Chris: I grew up near the water and ocean metaphors are always creeping into my subconscious. To me the ocean is something that always moves; even if it seems to be a still day, the tides are always moving. A "Broken Ocean" obviously doesn't exist, but if it did I would picture it to be stagnant and motionless. There are days that I think we all feel stagnant in one way or another. It's possible that some of the upbeat and fun vibes you are hearing may be a suggested sense of optimism in a somewhat dismal topic.

Songfacts: "Shake Shake Shake." Tell me what inspired this song and what was it like hearing it on TV for the first time.

Chris: "Shake Shake Shake" talks about the moment in the night where we stand on a stage, most commonly to an unfamiliar audience, and begin playing our set. From the perspective of stage I would often see a still crowd trying to make up their minds if they felt like moving to the music. More times than not, it would only take one person in the room to start dancing and eventually others would follow. I will admit that I will almost never be the first person to dance in a crowd, but I always admire the people who have the courage to start before anyone else does.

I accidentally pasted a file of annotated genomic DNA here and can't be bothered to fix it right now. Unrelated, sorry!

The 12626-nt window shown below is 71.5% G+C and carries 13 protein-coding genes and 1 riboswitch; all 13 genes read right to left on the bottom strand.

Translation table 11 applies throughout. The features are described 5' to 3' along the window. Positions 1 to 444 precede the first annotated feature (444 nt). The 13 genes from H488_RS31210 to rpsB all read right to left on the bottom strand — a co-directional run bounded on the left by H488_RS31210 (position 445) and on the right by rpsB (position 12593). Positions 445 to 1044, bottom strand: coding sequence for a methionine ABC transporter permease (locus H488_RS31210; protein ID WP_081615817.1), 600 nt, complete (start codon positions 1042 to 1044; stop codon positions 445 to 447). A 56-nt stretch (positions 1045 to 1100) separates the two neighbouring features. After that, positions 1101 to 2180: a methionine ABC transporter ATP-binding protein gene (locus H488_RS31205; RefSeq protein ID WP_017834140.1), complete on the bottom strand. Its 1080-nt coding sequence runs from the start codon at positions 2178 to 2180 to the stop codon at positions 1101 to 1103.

It was very cool to hear the song on TV for the first time. The first placement I saw was "Shake Shake Shake" on American Idol and I watched it from the chair that I sat in to write the song. It was a nice sense of accomplishment, but mostly inspired me to create more.

Songfacts: What's your favorite use so far of one of your songs on TV?

Chris: Each placement has been unique and interesting to watch. When we are approached to use a song, we hardly know how the tune will be used and how it will fit the visual elements. Often times the song will be edited to fit into the visual aspects of the placement. We usually don't know how it will look or sound until it airs. I'm not sure if I have a favorite placement, each one is a surprise.

Songfacts: "Strawberry Hill," another dichotomy. Such a sad song. What's going on here?

Chris: "Strawberry Hill" is a fictional place in mind that I picture one may go when they are going through tough times. I picture this place to have lots of distracting remedies to take one's mind off the issues at hand. I think the most distracting remedies end up being unhealthy, yet temporarily comforting. While it feels good to be up there, it's important to come down at some point and face reality.